The US is also experiencing cost-push inflation caused by global supply chain constraints and the Russia-Ukraine war, driving up oil, wheat, and precious metals prices.
Interest rates are the most effective tool at the Fed’s disposal when fighting high inflation.
Raising interest rates is generally seen as one of the most effective tools to reduce inflation. Higher interest rates mean it’s more expensive for individuals and businesses to borrow money to spend. Thus causing spending and inflation to fall.
It’s worth noting that raising rates will not immediately solve the inflation problem. It could take more than three quarters before we see the full impact of interest rates on inflation.
Also, interest rates are more effective against demand-pull inflation but do little to curb cost-push inflation. In fact, higher interest rates are more likely to cause recession when inflation is caused by higher costs.
Because while higher interest rates drive down demand, prices remain high because costs are still high. And if prices remain high while demand is low, a recession is imminent.
The Fed cannot sit on its hands because inflation has both demand-pull and cost-push elements. So they must reduce demand even if it threatens a recession.
What can the Fed do about Cost-push inflation?
Not much. Global supply chain problems stem from the explosive demand at the end of COVID lockdowns. It’d take a year to get a car or a couch delivered now. The recent COVID lockdowns in China are not helping supply chain problems either.
The word “global” in front of supply chain constraints implies that the problems with the supply chain can’t be solved by just one country. Then there’s the Russia-Ukraine war.
Even if the war in Ukraine ends today, it will take several months to years before production can return to normal levels and reduce the cost of wheat. There are other political questions around whether the world will treat Russian oil the same way it did pre-war.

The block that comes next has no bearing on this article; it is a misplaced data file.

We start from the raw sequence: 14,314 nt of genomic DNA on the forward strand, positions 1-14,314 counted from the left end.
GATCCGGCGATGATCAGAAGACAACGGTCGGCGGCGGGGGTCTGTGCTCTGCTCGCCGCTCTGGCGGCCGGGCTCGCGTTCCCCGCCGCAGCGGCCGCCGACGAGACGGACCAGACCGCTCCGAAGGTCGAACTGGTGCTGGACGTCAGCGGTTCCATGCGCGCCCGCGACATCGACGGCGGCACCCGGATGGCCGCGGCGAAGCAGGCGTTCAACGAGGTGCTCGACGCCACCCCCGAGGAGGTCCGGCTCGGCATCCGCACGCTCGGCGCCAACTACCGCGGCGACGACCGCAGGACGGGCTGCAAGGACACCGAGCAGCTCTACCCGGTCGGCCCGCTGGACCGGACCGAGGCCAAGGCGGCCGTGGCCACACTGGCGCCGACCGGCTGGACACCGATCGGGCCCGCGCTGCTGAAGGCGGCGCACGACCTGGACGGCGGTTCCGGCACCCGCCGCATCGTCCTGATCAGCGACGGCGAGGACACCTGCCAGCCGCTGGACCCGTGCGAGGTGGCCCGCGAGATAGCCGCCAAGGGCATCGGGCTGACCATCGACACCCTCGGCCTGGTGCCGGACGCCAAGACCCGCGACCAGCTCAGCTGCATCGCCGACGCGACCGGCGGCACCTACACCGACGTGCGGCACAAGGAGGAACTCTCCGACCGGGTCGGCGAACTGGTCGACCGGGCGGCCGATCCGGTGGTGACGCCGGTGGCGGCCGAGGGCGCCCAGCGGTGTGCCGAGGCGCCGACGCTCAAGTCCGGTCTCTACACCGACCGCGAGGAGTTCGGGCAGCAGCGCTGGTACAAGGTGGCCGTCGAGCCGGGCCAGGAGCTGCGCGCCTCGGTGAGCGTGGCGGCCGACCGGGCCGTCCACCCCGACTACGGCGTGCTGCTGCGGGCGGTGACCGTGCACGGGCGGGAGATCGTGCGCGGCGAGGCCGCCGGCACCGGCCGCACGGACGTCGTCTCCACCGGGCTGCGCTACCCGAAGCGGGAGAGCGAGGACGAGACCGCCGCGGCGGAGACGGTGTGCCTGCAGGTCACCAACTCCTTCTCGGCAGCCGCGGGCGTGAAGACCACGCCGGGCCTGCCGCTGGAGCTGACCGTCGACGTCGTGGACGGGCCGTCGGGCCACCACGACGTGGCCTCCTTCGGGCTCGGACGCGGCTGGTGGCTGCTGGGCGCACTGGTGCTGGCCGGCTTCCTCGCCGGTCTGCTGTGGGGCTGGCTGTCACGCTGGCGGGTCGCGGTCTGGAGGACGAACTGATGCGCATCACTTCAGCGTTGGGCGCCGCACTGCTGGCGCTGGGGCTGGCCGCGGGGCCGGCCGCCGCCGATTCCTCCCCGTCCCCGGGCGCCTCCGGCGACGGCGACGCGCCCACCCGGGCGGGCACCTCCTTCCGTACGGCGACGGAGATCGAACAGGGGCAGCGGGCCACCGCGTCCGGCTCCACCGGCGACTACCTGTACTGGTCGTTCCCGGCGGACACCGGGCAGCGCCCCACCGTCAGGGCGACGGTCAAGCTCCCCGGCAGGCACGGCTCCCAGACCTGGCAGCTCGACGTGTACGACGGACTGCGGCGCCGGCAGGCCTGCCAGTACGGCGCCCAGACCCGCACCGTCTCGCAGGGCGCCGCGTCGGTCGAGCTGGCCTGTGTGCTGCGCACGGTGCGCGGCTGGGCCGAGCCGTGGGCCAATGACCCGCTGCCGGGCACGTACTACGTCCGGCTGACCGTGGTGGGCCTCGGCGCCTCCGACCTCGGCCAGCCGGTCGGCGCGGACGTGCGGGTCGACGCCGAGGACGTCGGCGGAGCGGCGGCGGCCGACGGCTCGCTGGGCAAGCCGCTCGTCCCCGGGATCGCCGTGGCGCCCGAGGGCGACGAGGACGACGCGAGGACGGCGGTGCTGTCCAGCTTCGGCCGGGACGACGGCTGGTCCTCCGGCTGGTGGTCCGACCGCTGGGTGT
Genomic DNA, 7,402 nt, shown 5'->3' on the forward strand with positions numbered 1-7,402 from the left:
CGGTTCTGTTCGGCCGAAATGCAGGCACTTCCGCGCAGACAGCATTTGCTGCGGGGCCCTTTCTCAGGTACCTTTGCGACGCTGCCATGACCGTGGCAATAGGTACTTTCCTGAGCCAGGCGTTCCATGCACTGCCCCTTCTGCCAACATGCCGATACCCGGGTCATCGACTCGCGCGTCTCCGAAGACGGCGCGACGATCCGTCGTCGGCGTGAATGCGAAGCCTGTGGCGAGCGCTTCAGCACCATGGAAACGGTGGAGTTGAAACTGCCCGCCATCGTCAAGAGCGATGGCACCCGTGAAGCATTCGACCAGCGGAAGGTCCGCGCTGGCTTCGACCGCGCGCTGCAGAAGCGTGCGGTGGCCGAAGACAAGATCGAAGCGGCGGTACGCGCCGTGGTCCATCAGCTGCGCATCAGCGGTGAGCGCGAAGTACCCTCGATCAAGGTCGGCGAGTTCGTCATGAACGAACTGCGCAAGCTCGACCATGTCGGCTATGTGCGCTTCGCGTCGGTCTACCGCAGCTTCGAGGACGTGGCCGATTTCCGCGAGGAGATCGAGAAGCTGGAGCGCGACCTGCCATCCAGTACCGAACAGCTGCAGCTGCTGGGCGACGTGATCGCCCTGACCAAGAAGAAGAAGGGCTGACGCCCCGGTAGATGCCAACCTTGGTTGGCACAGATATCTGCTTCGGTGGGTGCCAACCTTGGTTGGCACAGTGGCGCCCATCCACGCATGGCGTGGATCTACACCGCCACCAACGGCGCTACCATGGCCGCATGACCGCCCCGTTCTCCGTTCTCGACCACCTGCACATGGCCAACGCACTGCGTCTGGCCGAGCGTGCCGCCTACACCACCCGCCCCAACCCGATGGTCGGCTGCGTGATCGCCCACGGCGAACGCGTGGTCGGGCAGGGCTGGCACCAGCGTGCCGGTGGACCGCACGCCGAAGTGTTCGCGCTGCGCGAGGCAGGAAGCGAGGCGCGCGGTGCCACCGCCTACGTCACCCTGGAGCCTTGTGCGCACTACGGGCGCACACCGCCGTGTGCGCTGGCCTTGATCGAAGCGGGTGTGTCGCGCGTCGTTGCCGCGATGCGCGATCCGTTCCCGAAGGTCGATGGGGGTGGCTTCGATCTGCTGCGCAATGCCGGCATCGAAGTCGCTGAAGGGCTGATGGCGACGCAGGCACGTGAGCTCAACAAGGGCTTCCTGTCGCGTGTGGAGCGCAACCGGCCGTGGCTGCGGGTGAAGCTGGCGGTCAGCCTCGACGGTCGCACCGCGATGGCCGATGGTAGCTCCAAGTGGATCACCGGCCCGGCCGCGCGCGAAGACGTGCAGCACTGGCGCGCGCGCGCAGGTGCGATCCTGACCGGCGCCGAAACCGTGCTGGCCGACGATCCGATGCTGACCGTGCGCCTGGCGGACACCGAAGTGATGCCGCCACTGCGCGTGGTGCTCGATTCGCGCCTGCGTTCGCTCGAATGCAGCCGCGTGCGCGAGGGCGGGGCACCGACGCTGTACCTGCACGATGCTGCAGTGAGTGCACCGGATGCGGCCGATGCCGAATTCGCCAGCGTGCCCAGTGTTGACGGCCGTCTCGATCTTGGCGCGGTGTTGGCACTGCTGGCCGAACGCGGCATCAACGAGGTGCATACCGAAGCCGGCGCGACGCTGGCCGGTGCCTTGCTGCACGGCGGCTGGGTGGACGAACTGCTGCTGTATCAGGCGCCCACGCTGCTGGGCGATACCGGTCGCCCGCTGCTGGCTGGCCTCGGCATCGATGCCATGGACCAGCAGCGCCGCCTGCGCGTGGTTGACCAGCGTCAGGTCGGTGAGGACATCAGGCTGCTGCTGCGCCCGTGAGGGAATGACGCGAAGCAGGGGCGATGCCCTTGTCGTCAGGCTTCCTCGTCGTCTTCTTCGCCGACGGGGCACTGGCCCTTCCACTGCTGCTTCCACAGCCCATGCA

So, it’s a bit of a sticky situation. For now, the Fed can only raise rates, sell bonds (quantitative tightening), and hope it doesn’t trigger a recession.
A recession is when a country records two consecutive quarters of negative GDP growth. The US has already seen negative GDP growth in Q1 2022. If Q2 shows negative growth, the US will technically be in a recession.
As we learned in this article, recessions are generally not good for stocks. So if the US enters into a recession, we can expect that stocks will dip even further.
When will stocks fully recover?
Not any time soon.
Sharp falls in stock prices are often followed by moments of relief like what stocks saw last week. That moment of relief is called a “dead count bounce”. While it might be tempting to see those moments of relief as a sign of recovery, this might not be the case because there’s still plenty of market uncertainty.
Before US stocks can recover to the highs we saw in 2021; the US economy will need to get inflation under control, either avoid a recession completely or enter a recession and come out of it and get interest rates to neutral levels.
Nobody knows exactly how long this will take to happen. But we know it’s going to take a while.